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Economic, Social and Political Sciences
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Dr Tessa Altman PhD, MA

ESRC Postdoctoral Research Fellow

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Tess Altman is an ESRC Postdoctoral Research Fellow within the South Coast Doctoral Training Partnership, based in the Department of Politics and International Relations at the University of Southampton.

Tess conducts research on humanitarianism for and with migrants in hostile policy climates. Her recently completed PhD in Anthropology at UCL, titled “The domestic humanitarian: Responsible neighbours, fairness and ambivalence in urban Australia”, examined the political and moral subjectivities of volunteers supporting people seeking asylum in Australia as well as the gendered and racialised dimensions of humanitarianism.

Over the course of her Fellowship, Tess will be leading her own research project “Humanitarianism against hostility: Volunteer hospitality in Australia and Europe”, with the support of Professors David Owen and Jack Corbett. The project extends the findings of her PhD into academic publications including a monograph tentatively titled “Humanitarians next door”. She will also be comparatively applying her research insights through engagement with the UK Sanctuary movement.

Tess advocates for collaborative methods and pedagogical tools. Most recently, she has been involved with hosting performance ethnography workshops and has helped establish a new fieldwork curriculum for PhD students (at UCL Anthropology).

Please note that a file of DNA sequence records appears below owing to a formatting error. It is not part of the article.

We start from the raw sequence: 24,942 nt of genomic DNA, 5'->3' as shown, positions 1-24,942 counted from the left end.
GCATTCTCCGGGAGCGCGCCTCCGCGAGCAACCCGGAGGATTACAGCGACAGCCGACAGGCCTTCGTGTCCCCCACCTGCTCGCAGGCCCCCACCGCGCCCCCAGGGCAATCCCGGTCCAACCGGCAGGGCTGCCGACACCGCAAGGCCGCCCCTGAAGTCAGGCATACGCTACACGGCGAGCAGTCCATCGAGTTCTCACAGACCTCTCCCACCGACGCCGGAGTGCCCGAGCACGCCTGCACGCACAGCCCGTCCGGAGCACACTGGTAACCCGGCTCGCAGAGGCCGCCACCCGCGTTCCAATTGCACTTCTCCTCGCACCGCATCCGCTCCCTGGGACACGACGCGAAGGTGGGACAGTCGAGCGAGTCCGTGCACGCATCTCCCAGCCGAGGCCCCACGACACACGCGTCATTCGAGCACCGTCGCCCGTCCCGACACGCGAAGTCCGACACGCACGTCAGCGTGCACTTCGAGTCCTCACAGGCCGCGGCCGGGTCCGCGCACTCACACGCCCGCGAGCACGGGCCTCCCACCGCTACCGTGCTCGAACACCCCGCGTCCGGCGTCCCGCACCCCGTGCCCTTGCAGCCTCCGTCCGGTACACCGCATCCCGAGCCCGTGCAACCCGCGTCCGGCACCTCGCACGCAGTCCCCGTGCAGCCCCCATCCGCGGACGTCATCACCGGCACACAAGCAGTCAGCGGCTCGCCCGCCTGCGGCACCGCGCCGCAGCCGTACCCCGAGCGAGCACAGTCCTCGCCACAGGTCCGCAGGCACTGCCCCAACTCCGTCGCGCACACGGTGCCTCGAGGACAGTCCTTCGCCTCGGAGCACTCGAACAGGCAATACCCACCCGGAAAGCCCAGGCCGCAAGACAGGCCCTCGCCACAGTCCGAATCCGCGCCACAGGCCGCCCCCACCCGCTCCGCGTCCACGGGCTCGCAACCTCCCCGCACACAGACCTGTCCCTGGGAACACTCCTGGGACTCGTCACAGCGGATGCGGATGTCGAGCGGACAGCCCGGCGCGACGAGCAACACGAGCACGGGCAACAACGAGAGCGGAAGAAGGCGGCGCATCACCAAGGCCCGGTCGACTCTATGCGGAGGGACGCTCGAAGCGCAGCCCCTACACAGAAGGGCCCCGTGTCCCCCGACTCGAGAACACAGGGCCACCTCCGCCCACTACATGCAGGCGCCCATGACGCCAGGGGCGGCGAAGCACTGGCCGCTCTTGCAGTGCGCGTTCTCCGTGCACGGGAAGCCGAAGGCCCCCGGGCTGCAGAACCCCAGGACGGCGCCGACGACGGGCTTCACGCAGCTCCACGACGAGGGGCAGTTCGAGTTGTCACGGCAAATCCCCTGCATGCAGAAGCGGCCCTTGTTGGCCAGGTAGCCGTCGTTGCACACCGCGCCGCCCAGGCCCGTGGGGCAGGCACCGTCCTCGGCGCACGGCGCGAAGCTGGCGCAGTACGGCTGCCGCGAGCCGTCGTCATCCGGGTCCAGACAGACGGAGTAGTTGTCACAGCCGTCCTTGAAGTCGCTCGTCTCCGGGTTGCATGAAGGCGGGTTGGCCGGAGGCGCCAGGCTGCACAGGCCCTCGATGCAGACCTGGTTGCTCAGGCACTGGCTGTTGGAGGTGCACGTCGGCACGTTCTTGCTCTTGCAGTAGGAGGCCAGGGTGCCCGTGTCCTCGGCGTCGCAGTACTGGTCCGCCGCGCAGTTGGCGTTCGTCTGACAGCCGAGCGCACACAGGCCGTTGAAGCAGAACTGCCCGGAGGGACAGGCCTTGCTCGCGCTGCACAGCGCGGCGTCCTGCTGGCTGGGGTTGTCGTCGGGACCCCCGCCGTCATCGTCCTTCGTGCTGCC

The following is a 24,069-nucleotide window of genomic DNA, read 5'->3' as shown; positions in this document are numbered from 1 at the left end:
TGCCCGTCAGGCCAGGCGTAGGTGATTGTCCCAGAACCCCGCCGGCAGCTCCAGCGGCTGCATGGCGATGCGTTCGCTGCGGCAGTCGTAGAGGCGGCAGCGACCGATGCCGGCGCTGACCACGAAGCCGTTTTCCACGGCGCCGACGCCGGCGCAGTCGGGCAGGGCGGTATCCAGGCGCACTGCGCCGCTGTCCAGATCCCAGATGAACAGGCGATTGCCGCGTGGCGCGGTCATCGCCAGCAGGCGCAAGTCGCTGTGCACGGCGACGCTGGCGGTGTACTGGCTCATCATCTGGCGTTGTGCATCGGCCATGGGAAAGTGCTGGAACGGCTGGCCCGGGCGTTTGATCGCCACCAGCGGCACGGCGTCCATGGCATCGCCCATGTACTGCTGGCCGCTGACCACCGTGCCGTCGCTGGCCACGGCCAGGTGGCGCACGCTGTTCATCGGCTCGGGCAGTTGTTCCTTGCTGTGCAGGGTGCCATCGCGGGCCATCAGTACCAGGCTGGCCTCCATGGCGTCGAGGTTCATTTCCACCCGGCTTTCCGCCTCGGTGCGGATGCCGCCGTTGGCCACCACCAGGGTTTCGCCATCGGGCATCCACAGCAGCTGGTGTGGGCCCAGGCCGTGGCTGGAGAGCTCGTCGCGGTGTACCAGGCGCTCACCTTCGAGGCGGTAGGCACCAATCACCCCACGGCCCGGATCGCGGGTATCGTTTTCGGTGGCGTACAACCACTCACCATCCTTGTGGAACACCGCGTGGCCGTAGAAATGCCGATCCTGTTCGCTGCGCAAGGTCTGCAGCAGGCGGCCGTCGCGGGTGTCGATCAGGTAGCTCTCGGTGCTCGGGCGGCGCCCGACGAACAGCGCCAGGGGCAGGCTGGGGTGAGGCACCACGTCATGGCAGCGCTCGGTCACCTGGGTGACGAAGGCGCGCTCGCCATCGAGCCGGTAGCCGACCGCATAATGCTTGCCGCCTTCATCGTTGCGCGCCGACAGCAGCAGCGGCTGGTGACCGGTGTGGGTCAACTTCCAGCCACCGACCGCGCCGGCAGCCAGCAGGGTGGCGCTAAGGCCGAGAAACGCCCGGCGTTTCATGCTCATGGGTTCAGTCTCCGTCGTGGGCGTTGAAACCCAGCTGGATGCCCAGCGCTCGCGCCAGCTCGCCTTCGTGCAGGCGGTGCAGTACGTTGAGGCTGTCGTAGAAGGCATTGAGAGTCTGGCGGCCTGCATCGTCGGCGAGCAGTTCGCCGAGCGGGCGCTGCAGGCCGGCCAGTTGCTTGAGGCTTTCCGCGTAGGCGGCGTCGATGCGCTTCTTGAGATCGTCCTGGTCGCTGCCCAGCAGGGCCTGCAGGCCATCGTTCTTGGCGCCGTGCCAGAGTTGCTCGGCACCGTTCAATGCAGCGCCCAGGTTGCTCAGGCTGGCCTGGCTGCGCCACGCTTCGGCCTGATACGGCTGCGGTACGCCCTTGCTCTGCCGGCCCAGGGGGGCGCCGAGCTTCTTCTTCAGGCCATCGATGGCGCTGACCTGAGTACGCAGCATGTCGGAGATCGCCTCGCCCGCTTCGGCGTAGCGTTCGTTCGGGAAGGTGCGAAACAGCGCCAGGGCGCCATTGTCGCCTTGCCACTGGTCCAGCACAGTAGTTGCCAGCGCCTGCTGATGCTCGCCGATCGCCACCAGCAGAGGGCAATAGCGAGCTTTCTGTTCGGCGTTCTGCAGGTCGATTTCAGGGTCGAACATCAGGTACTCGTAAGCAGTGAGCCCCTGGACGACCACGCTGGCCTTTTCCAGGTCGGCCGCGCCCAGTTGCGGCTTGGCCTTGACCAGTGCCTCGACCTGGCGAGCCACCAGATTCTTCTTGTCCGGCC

Tess also has experience working in government as a senior policy officer on multiculturalism and social cohesion, in NGOs and peak bodies such as the Red Cross and Volunteering Australia, and as a research consultant for NGOs.

Academic Qualifications

PhD in Anthropology, University College London (2019)

MA in Cultural Anthropology and Development Sociology, University of Leiden (2012)

Honours in Social Anthropology, University of Auckland (2009)

Bachelor of Arts, Australian National University (2007)

Research interests

My primary research interests are critical approaches to humanitarianism, citizenship, political ethnography, social justice, neoliberalism, and settler and postcolonialism.

Engaging with critical approaches to humanitarianism, I consider how humanitarianism is instrumentalised to govern marginalised populations and police borders. On the flip side, I also look at the potential for humanitarian encounters to humanise relations between volunteers and recipients, reflecting on how scale can personalise relationships.

I situate volunteer humanitarianism as a practice of performing citizenship and rejecting xenophobia and racism, which paradoxically in the Australian case draws on cultural tropes such as neighbourliness and fairness that are grounded in a settler history.

I am also interested in the gendered dimensions of humanitarianism, which is provided by a mainly female volunteer workforce. I have an upcoming book chapter in an edited volume with the University of Alabama Press about gendered relations between NGOs and states.

I am looking forward to collaborating with the UK Sanctuary movement to work towards establishing the University of Southampton as a University of Sanctuary.

Research project

Humanitarianism against hostility: Volunteer hospitality in Australia and Europe

Affiliate research groups

Centre for Political Ethnography, SCDTP Citizenship, Governance and Security Cluster

Involvement in SCDTP activities including the Citizenship, Governance and Security cluster and mentoring PhD students.

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Book Chapters


Guest lectures in humanitarianism, urban politics, race and nationalism, qualitative methods and ethnography.

Dr Tessa Altman
Reception Building 58 University of Southampton Southampton SO17 1BJ United Kingdom

Room Number : 58

Dr Tessa Altman's personal home page
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